A fourth son, Bart, was born soon afterward, and Shirley mostly stayed home with her band of boys. She did pick up some work as an overnight switchboard operator though, connecting old farmers to each other at 4 and 5 in the morning. Bud continued his work at the Paper Mill, a place where he ended up working for over 35 years.
“I was also the Mayor,” says Bud, “Not many people can say that!” He explains that he served on the Zachary City Council for many years and was called up to be Mayor for a bit when the elected Mayor was incapacitated due to health issues. “I served my time and got out,” laughs Bud. He remained on the City Council though until the couple moved out of Zachary city limits.
It wasn’t all work and no play for the Suttons though. Shirley was a member of the Orchid Society which enabled the couple to go on two amazing trips to Costa Rica. Since they visited twice, they were able to see the same area in both the wet and dry seasons, which meant that they experienced the changing seasons and the changing flora and fauna. The plants and birds that they saw there were beyond anything they could have imagined. “You’d see these great green parrots flying into trees, and you couldn’t even see where they landed. They’d just blend in with the green leaves,” explains Bud. Shirley adds that while they were at dinner one night, a toucan swooped down and grabbed a plum out of Bud’s hand.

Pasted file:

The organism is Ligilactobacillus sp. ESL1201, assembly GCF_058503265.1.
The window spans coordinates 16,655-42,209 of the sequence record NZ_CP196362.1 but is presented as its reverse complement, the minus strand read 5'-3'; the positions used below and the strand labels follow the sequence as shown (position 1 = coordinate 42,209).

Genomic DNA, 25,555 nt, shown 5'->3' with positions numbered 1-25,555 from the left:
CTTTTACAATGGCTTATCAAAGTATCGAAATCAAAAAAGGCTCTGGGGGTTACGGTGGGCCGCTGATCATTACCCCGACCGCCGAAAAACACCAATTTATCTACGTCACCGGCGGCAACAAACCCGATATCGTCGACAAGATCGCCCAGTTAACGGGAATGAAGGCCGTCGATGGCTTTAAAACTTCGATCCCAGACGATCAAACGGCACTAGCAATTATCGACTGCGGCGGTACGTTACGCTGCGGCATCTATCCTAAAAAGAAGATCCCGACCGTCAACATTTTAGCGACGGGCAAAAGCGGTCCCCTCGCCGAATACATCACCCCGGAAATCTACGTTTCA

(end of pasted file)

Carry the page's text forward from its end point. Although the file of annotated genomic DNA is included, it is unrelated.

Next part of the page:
A few months before Bud was due to retire at the Paper Mill, and perhaps inspired by those birds from Costa Rica, Shirley decided that a bird would be a nice companion for them in their retirement. She found a lovely white cockatoo who they named Willy. “I asked her who would keep Willy while we traveled,” says Bud, “and she just told me that we’d have to get an RV so we could take him with us.”
That’s exactly what happened. They bought the RV, and over the course of 20 years the Suttons traveled with Willy all over the lower 48. “More people know Wilie than know us” they both agree. Willy, who now lives with another family member, was a fabulous companion. He came with the family on their visits to Silverton in Colorado and rode through the mountains and plains and coastways of America. “We thought of taking him to Hawaii, but then I realized there was no bridge,” winks Bud. They almost made it to Alaska, but a family member’s illness canceled that trip, and then, for many years, the Suttons acted as caregivers for different members of their family.
“We were always taking care of someone!” says Shirley. They cared for elderly family members who didn’t have children of their own. Even today, you will find them checking in on various elderly friends and encouraging them to come move over to The Lodge where the little hassles of life are seamlessly taken care of by the attentive staff. “A lot of good happens here, and that has a lot to do with that wonderful lady right there,” Shirley says, pointing to Lodge Director Tamara Dayton who, in addition to her work, has been a longtime family friend of the Suttons.
I asked them the key to a healthy life and a happy marriage. “The Lord has blessed and brought us this far and he’ll carry us the rest of the way,” says Shirley. “Until he carries us home,” adds Bud, “If you abide by that, you’ll be good.”